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Can this be the savior of Dhaka commuters?

September 1, 2013

The lives of Dhaka residents have long been plagued by dreaded traffic jams. Everyday precious working hours are not only being lost, this traffic jam also has an adverse effect on Dhaka commuter’s sanity. A study, conducted by Australia Institute back in 2005, titled ‘Off to Work: Commuting in Australia‘ revealed that “Commuting strain is associated with feelings of nervousness and tension, physical pain and stiffness, irritability and fatigue, and poorer performance and satisfaction at work. Traffic congestion and crowding intensify all these effects.” The study also indicated that commuting strain may increase the risk of heart attack.

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I learned about the study while I was browsing through this blog post ‘Dhaka’s traffic jams are a recipe for mental break down”.

Government is working hard to solve this problem. Shuttle train service has already been introduced in the routes that connect Dhaka and the adjacent cities.However, it has not yet become popular.

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But waterbus, introduced by Bangladesh Inland Water Transport Corporation (BIWTC), can give a sigh of relief to Dhaka commuters. Dhaka is circled by well-connected rivers, which can easily be turned into a waterway for transporting commuters.

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As part of Awami League’s electoral manifesto, this service was first introduced in 2010. But it failed to draw passengers; later, the authority shut it down. In July this year, the service was resumed. This time more waterbuses were introduced in Gabtali-Sadarghat route. It is only part of the the Sadarghat-Gabtoli-Ashulia-Tongi-Purbachal-Demra-Kanchpur-Mir Kadeem-Fatulla-Sadarghat circular route that embraces Dhaka.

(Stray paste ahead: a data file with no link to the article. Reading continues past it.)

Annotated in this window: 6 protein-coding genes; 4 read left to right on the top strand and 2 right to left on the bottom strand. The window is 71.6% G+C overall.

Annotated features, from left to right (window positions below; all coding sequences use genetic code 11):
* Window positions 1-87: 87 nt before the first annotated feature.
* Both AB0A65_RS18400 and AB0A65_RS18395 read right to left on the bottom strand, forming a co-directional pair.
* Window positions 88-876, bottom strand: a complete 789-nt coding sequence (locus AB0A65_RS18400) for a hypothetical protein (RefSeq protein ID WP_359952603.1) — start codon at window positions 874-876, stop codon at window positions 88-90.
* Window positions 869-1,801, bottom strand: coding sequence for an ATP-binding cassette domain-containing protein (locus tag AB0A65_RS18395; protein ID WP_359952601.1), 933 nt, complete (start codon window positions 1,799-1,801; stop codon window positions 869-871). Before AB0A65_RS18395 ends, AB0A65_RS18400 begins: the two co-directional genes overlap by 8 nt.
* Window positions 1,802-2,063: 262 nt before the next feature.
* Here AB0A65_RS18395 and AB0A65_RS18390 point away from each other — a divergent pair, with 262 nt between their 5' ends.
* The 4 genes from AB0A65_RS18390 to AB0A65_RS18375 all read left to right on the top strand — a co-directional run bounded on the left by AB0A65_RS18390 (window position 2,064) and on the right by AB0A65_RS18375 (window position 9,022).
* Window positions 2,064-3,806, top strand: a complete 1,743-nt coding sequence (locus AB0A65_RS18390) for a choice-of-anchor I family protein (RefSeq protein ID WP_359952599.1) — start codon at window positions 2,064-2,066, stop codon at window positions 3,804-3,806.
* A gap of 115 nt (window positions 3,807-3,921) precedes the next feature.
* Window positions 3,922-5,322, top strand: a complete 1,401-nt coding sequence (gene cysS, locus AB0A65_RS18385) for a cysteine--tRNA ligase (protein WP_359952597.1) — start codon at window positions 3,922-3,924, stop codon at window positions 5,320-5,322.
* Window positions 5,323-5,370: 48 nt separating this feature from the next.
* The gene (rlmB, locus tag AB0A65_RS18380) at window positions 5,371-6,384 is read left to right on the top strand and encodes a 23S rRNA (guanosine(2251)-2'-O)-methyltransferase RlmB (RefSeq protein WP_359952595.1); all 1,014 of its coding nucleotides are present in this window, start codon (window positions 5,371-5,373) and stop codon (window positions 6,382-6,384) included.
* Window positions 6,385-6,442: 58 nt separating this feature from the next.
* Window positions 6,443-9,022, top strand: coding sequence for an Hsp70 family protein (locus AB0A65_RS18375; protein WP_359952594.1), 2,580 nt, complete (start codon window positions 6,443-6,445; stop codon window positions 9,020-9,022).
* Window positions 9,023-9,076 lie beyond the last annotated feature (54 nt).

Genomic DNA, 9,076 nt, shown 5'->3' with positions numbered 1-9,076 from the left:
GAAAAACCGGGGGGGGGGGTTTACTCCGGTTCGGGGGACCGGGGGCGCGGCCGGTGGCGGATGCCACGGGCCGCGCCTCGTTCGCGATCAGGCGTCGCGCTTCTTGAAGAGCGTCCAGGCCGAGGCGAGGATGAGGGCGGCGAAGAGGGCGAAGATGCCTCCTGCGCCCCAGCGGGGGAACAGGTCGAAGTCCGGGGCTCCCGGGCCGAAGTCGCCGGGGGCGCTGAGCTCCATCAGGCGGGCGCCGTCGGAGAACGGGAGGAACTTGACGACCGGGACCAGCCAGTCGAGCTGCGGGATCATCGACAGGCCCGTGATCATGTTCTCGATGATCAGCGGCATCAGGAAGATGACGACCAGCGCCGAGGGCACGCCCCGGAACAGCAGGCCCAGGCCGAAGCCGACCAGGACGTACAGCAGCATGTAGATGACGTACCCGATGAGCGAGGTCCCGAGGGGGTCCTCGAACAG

From my own first-hand experience, I can tell, the journey from Gabtali to Badamtali—with brief stops at Kholamora and Shwarighat terminal— can take around 1 hour and 15 minutes, at the cost of Taka 40. For a daily commuter, I think the fare is pretty high.

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Had there been more waterbuses, this service would have attracted more passengers.It seems to me sooner or later private sectors have to come forward to operate waterbuses in this circular waterway. Only their participation can make this service commercially viable. This service is squeezing out fair amount of govt. revenue as govt. has to pay a subsidy, TK 4000 for each trip, for running the waterbuses.

Private sector can bring down this cost and can provide some additional revenues to govt. for dredging the waterway, vital for making the route operational.

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